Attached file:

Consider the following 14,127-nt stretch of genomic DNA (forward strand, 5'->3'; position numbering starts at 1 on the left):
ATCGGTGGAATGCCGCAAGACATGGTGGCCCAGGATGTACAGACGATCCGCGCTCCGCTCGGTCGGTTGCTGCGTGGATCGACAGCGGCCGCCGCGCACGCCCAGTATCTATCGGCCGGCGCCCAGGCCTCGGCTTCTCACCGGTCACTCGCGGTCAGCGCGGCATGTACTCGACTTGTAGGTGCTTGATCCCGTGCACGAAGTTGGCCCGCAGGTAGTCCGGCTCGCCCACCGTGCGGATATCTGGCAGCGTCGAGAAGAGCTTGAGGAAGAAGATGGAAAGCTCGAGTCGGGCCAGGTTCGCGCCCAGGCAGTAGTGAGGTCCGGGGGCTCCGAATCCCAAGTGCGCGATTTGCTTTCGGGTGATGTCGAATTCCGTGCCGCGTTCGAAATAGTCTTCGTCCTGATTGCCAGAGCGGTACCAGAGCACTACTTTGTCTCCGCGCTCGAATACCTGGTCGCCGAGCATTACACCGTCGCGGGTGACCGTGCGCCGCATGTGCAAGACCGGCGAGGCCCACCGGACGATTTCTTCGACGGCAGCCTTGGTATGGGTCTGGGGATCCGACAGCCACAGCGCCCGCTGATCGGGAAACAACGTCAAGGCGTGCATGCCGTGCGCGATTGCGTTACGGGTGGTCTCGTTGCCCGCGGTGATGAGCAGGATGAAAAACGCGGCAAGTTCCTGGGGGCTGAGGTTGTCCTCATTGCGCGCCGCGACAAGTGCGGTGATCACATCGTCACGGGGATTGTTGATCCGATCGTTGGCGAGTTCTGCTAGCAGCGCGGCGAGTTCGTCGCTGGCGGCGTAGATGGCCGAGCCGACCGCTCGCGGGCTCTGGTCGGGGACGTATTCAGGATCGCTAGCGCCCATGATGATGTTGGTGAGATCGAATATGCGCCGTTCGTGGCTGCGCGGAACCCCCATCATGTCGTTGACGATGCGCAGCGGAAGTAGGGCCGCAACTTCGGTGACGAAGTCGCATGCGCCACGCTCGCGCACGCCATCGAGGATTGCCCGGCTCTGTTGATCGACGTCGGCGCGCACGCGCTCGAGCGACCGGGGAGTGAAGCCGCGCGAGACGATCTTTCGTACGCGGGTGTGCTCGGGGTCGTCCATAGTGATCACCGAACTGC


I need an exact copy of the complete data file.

Consider the following 14,127-nt stretch of genomic DNA (forward strand, 5'->3'; position numbering starts at 1 on the left):
ATCGGTGGAATGCCGCAAGACATGGTGGCCCAGGATGTACAGACGATCCGCGCTCCGCTCGGTCGGTTGCTGCGTGGATCGACAGCGGCCGCCGCGCACGCCCAGTATCTATCGGCCGGCGCCCAGGCCTCGGCTTCTCACCGGTCACTCGCGGTCAGCGCGGCATGTACTCGACTTGTAGGTGCTTGATCCCGTGCACGAAGTTGGCCCGCAGGTAGTCCGGCTCGCCCACCGTGCGGATATCTGGCAGCGTCGAGAAGAGCTTGAGGAAGAAGATGGAAAGCTCGAGTCGGGCCAGGTTCGCGCCCAGGCAGTAGTGAGGTCCGGGGGCTCCGAATCCCAAGTGCGCGATTTGCTTTCGGGTGATGTCGAATTCCGTGCCGCGTTCGAAATAGTCTTCGTCCTGATTGCCAGAGCGGTACCAGAGCACTACTTTGTCTCCGCGCTCGAATACCTGGTCGCCGAGCATTACACCGTCGCGGGTGACCGTGCGCCGCATGTGCAAGACCGGCGAGGCCCACCGGACGATTTCTTCGACGGCAGCCTTGGTATGGGTCTGGGGATCCGACAGCCACAGCGCCCGCTGATCGGGAAACAACGTCAAGGCGTGCATGCCGTGCGCGATTGCGTTACGGGTGGTCTCGTTGCCCGCGGTGATGAGCAGGATGAAAAACGCGGCAAGTTCCTGGGGGCTGAGGTTGTCCTCATTGCGCGCCGCGACAAGTGCGGTGATCACATCGTCACGGGGATTGTTGATCCGATCGTTGGCGAGTTCTGCTAGCAGCGCGGCGAGTTCGTCGCTGGCGGCGTAGATGGCCGAGCCGACCGCTCGCGGGCTCTGGTCGGGGACGTATTCAGGATCGCTAGCGCCCATGATGATGTTGGTGAGATCGAATATGCGCCGTTCGTGGCTGCGCGGAACCCCCATCATGTCGTTGACGATGCGCAGCGGAAGTAGGGCCGCAACTTCGGTGACGAAGTCGCATGCGCCACGCTCGCGCACGCCATCGAGGATTGCCCGGCTCTGTTGATCGACGTCGGCGCGCACGCGCTCGAGCGACCGGGGAGTGAAGCCGCGCGAGACGATCTTTCGTACGCGGGTGTGCTCGGGGTCGTCCATAGTGATCACCGAACTGC